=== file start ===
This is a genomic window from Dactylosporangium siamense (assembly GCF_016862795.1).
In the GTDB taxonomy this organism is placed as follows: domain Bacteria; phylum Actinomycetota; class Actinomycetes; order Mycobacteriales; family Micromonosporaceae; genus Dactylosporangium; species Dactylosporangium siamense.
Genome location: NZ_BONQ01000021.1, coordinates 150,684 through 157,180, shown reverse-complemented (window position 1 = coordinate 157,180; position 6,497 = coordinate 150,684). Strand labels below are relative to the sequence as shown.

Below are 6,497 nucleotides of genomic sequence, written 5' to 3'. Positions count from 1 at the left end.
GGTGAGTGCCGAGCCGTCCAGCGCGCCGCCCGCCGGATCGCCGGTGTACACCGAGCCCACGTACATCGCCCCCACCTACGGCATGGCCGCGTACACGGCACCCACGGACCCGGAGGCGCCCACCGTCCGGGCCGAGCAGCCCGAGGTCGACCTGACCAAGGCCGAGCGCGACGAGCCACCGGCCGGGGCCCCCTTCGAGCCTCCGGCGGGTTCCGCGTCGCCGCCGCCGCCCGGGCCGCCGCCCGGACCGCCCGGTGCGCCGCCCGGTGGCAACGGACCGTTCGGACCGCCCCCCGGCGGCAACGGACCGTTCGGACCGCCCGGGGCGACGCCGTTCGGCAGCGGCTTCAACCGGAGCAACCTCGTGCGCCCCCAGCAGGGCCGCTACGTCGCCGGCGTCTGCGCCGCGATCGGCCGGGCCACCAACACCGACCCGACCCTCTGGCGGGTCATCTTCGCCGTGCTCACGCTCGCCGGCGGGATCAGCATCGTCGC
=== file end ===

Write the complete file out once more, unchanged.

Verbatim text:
This is a genomic window from Dactylosporangium siamense (assembly GCF_016862795.1).
In the GTDB taxonomy this organism is placed as follows: domain Bacteria; phylum Actinomycetota; class Actinomycetes; order Mycobacteriales; family Micromonosporaceae; genus Dactylosporangium; species Dactylosporangium siamense.
Genome location: NZ_BONQ01000021.1, coordinates 150,684 through 157,180, shown reverse-complemented (window position 1 = coordinate 157,180; position 6,497 = coordinate 150,684). Strand labels below are relative to the sequence as shown.

Below are 6,497 nucleotides of genomic sequence, written 5' to 3'. Positions count from 1 at the left end.
GGTGAGTGCCGAGCCGTCCAGCGCGCCGCCCGCCGGATCGCCGGTGTACACCGAGCCCACGTACATCGCCCCCACCTACGGCATGGCCGCGTACACGGCACCCACGGACCCGGAGGCGCCCACCGTCCGGGCCGAGCAGCCCGAGGTCGACCTGACCAAGGCCGAGCGCGACGAGCCACCGGCCGGGGCCCCCTTCGAGCCTCCGGCGGGTTCCGCGTCGCCGCCGCCGCCCGGGCCGCCGCCCGGACCGCCCGGTGCGCCGCCCGGTGGCAACGGACCGTTCGGACCGCCCCCCGGCGGCAACGGACCGTTCGGACCGCCCGGGGCGACGCCGTTCGGCAGCGGCTTCAACCGGAGCAACCTCGTGCGCCCCCAGCAGGGCCGCTACGTCGCCGGCGTCTGCGCCGCGATCGGCCGGGCCACCAACACCGACCCGACCCTCTGGCGGGTCATCTTCGCCGTGCTCACGCTCGCCGGCGGGATCAGCATCGTCGC